In this column, I'm changing gears from talking about verification to reflecting on something that now touches our lives on a daily basis: streaming content from the web. I recently happened to complain out loud about the buffering phenomenon to a colleague working on streaming technology. She took it upon herself to provide me with a data dump of what is involved, so here it goes.
My friend started by saying that we share the Internet medium, and that the number of people using it at any particular time is dynamic. This means that the streaming experience can vary considerably throughout a day, during a month, or across a year. This led to my next questions: How does this affect things like Internet protocol television and connected TVs? What kind of a user experience can they guarantee? And does all this require a different Internet infrastructure?
Apparently, traditional techniques like download-and-play and progressive download are congestion ignorant. By comparison, newer techniques can sense congestion on the network, and they are adaptive with respect to available bandwidth.
HTTP adaptive streaming is one emerging solution. The beauty of it is that it is based on the HTTP infrastructure. So what exactly does this technique optimize? The intent is to reduce the user's waiting time and jitter by delivering the stream at an appropriate resolution using the available bandwidth. The system creates multiple files of different resolutions from the original content. Each file is targeted for different devices and connection speeds. The overall viewing experience is enriched by picking the stream that is best for playback at a given bandwidth. All this works on top of the HTTP infrastructure; the downside is that you sacrifice resolution.
The adaptive streaming concept is based on providing chunks of video 2-10 seconds long called segments. These segments are available up front from the server in different resolutions. All segments are captured with their HTTP URL in a manifest file and presented in advance to the player. Looking at the network load, the player picks the correct stream/segment with the appropriate resolution and downloads it for playback. This means that, at any point in time, the device has 2-10 seconds of content. If you are playing video on a smartphone, for example, and you move out of range from your WiFi hotspot, you will switch to a cellular data connection. At this point, adaptive streaming will step in and start downloading a lower-resolution version of the content.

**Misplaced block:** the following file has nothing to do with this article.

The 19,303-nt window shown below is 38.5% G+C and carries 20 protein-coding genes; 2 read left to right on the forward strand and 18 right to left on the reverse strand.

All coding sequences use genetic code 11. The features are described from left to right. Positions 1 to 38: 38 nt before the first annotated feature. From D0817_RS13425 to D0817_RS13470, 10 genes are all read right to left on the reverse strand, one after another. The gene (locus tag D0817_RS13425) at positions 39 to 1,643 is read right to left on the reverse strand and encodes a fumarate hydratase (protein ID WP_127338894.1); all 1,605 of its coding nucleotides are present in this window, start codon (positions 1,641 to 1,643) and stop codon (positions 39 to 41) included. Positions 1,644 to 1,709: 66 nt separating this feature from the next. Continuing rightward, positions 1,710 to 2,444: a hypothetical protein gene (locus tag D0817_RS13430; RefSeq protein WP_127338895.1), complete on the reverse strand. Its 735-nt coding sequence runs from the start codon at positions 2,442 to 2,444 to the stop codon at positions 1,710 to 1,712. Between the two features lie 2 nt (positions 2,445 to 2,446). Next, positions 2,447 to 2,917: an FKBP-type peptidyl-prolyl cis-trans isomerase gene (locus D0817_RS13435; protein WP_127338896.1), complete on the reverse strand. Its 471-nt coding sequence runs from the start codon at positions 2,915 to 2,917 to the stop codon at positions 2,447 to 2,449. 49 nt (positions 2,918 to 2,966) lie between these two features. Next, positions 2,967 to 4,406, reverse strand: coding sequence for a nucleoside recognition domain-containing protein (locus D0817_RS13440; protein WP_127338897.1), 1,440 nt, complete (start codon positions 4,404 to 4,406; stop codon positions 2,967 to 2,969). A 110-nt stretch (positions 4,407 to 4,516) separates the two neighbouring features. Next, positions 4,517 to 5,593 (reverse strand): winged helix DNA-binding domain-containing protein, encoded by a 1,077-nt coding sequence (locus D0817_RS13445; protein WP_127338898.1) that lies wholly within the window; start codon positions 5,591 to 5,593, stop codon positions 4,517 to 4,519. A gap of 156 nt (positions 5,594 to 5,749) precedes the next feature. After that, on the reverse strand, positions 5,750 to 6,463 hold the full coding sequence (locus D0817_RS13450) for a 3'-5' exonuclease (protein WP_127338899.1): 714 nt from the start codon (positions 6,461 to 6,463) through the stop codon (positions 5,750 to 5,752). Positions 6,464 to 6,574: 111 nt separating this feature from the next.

Major players have their own versions of adaptive streaming, such as Apple's HTTP Live Streaming (HLS), Microsoft's Smooth Streaming, and Adobe's HTTP Dynamic Streaming. These are all based on the same fundamental principle of real-time adaptation of appropriate streams in unstable network conditions, but they differ in things like file formats. The Motion Picture Expert Group (MPEG) is trying to standardize the best-practices of these three streaming technologies under the MPEG-DASH (dynamic adaptive streaming over HTTP) brand. A unified standard requiring only one set of files capable of playing on all compatible devices would be a boon to all content publishers.
MPEG-DASH development has begun. At last September's International Broadcaster Conference, the sound system company DTS showcased streaming on an Android tablet using MPEG-DASH content. During that conference, Fraunhofer presented multi-screen, dynamic ad insertion and encryption technologies using the protocol. And RGB Networks announced a partnership with Conax to integrate RGB's TransAct Packager with Conax's conditional access systems and digital rights management. Furthermore, HLS has been deployed on Apple devices like the iPad and iPhone, and it is starting to see deployment on non-Apple platforms.
With handheld devices projected to be the largest consumer of streaming content, HTTP-based streaming will be the backbone of any strategy. With the addition of secure components like DRM, adaptive streaming technologies are expected to offer consumers a secure and buffering-free experience. It is comforting to know there will be fewer complaints about streaming at some stage in the future. For the moment, however, we need to wait to see which way the content providers swing. Will everyone adopt MPEG-DASH, or are we destined to have a multitude of protocols?